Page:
Jurassic World: Dominion

Isla Nublar has been destroyed and now the dinosaurs created there roam the entire globe, coexisting with humans.  Owen Grady (Chris Pratt) and Claire Dearing (Bryce Dallas Howard) will cross paths with Dr. Ellie Sattler (Laura Dern) and Dr. Alan Grant (Sam Neill) via Dr. Ian Malcolm (Jeff Goldblum) as they try to determine if humankind will ever once again be atop the Earth’s food chain in “Jurassic World: Dominion.”

Laura's Review: C

At least that’s what one would expect from a film with a subtitle of “Dominion,” but that title turns out to be a bait and switch, as this film focuses more on threat of global famine from giant, engineered locusts than it does dinosaurs.  While it’s enjoyable to see the old guard reappear and new characters Kayla Watts (DeWanda Wise) and Ramsay Cole (Mamoudou Athie) are welcome, the film is a mishmash of regurgitated bits and pieces of what has come before.

Cowriter (with "Pacific Rim: Uprising's" Emily Carmichael)/director Colin Trevorrow ("Jurassic World") picks up where “Fallen Kingdom” left off (those who see the film in an IMAX theater will be treated to a prologue cut out of the final film), with guilty Claire hell bent on rescuing dinos from poachers and illegal breeders before returning home to a cozy cabin in the woods shared with Owen and the young, scientifically special girl, Maisie Lockwood (Isabella Sermon), saved in the prior film.  But Maisie’s fourteen now and quite tired of being cooped up, she disobeys the restrictions set upon her movements and is promptly kidnapped along with Beta, the offspring of Owen’s raptor Blue who shares special properties with Maisie’s DNA.

Meanwhile, the now single Ellie Sattler, who has witnessed the destruction of a wheat field by a swarm of oversized locusts, visits old pal Alan Grant to convince him to join her in uncovering the evil plot she believes is afoot at BioSyn, the company whose wheat seed is strangely impervious to the locusts.  She has an in via Ian, freshly hired by BioSyn CEO Lewis Dodgson (Campbell Scott), who also happens to be the guy who hired Soyona Santos (Dichen Lachman) to grab Maisie and Beta for Dr. Henry Wu’s (BD Wong) research.

There’s an early news item about humankind learning to live with dinosaurs all over the world that offers more interesting ideas than anything which follows it.  While thankfully we don’t have to watch anyone dodge dinos in a kitchen this time around, the film features numerous chase scenes and big beastie battles.  It also features ridiculously contrived coincidences, like a Jeep which dangles over the side of a road only to drop right into the path of the people they’re looking for in a park of hundreds of square miles, and illogical nonsense, like burned-to-a-crisp locusts being revived by server boot-ups.  And how many times have we seen power issues affect containment or escape?  Add at least three more times here.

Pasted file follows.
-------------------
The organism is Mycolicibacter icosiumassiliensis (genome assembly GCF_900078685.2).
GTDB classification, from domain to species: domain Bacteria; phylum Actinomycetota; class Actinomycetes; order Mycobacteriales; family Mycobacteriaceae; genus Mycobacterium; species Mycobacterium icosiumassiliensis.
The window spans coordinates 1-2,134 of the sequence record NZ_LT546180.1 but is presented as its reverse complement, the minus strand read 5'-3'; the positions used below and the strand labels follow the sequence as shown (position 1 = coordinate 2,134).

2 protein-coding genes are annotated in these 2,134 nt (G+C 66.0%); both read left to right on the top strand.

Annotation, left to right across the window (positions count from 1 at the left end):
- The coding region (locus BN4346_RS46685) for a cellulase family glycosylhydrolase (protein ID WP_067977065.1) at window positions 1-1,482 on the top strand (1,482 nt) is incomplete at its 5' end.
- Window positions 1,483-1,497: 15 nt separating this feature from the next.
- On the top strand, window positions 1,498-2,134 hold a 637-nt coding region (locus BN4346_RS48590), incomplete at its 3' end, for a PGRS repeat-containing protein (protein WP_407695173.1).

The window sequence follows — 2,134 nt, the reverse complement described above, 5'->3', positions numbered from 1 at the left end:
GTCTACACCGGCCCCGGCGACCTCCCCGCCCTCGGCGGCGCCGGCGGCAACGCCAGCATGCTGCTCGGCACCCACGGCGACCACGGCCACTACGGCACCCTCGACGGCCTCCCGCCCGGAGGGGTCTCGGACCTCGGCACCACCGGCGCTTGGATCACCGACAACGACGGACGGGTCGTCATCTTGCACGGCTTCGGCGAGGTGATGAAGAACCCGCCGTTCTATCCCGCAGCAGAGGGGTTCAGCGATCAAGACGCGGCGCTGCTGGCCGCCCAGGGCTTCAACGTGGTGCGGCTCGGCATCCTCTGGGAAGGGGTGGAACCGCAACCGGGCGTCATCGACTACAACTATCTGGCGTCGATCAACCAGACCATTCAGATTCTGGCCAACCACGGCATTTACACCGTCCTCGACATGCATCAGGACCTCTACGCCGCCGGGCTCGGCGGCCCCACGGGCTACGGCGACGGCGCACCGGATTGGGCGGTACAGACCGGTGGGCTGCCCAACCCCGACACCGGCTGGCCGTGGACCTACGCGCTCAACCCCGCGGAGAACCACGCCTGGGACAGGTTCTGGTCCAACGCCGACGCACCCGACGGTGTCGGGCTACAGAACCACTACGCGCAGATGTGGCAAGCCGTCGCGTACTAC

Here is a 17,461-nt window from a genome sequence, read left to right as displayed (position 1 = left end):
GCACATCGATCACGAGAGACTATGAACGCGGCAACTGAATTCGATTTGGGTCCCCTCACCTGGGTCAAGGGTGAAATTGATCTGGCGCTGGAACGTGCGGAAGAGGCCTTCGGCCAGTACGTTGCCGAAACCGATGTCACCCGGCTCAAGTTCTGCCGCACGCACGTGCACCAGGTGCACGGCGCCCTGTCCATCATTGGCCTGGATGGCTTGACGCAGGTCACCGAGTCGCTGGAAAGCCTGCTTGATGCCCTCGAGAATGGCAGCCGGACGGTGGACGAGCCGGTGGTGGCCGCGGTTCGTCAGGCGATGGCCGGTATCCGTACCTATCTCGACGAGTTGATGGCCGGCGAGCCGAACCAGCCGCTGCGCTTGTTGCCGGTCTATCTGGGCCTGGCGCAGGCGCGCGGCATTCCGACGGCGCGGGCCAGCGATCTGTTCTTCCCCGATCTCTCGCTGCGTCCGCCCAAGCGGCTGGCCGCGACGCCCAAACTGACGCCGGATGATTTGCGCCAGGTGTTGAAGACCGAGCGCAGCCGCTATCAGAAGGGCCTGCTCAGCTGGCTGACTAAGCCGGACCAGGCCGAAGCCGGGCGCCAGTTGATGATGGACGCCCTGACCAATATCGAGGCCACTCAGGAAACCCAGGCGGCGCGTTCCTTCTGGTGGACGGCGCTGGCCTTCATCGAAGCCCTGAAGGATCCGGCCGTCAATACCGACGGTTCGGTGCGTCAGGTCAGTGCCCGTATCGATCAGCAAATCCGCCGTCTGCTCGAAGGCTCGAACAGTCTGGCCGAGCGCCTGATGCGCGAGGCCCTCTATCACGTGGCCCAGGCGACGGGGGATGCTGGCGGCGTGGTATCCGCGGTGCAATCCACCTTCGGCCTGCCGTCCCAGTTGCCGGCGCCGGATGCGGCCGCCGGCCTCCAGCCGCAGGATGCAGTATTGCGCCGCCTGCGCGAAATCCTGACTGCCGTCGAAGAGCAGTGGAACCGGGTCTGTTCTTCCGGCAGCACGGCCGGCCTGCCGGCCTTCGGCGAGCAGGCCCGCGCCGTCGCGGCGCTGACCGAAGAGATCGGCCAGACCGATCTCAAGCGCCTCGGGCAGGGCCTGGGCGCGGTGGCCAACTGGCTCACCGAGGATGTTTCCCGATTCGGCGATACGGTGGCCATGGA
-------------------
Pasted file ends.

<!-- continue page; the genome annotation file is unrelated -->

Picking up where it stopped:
In 1993, “Jurassic Park’ revolutionized visual effects, so it is really surprising, after thirty years of technological evolution, to see several shots in this sixth edition where the live action and dinosaurs don’t appear to be on the same visual plane.  Animatronic baby dinos look like…animatronic baby dinos.

“Jurassic World: Dominion” is a cheesy assemblage of cheap thrills for the non-discerning.  It’s most lasting impact, hopefully, will be as a calling card for DeWanda Wise, who makes her ex-military pilot a stylish badass.

Robin's Review: C

I figure, since the original “Jurassic Park” back in 1993 – and I, like everyone else, was bowled over by it – there have been six feature entries into the franchise. That does not count all the video game and spinoffs that it spawned, too, So, going into “Jurassic World: Dominion” I had one thought: kitchen sink. You know, the thing you throw everything into.

That is what I got: an entry into the franchise that brings together nearly all the elements of the previous dino movies and mashes them together into what is said to be the finale in the series. THere is the problem. It may have all the elements but there is no “story.” Instead, we have a pastiche of lame adventures cobbled around an evil, power-hungry oligarch, Lewis Dodgson (Campbell Scott), who is plotting to take control of the world food supply.

All the familiar faces are here with Alan Grant (Sam Neill) and Ellie Satler (Lauara Dern) back again, as are Ian Malcolm (Jeff Goldblum), Owen Grady (Chris Pratt) and Clair Dearing (Bryce Dallas Howard). And, of course, we get dinosaurs, lots and lots of dinosaurs. There are so many dinos, in fact, that they all begin to run together into a blob of moving menace. Well. Owen is still a Velociraptor Whisperer with mysterious communication skills and that comes into play.

The makers do make two good addition to the cast and story. Isabella Sermon gives her Maisie Lockwood full dimension as a girl who happens to be a clone and is sought after for nefarious purposes. The other addition, DeWanda Wise as savvy “delivery” driver Kayla Watts makes a real impression in what could have been a cliché.

When you come right down to it, “Jurassic World: Dominion,” could have been a whole lot better, but I get the feeling that the filmmakers just do not care. Otherwise, we would have had a better story for the series swan song. Too bad.

Universal releases "Jurassic World: Dominion" in theaters on 6/10/22.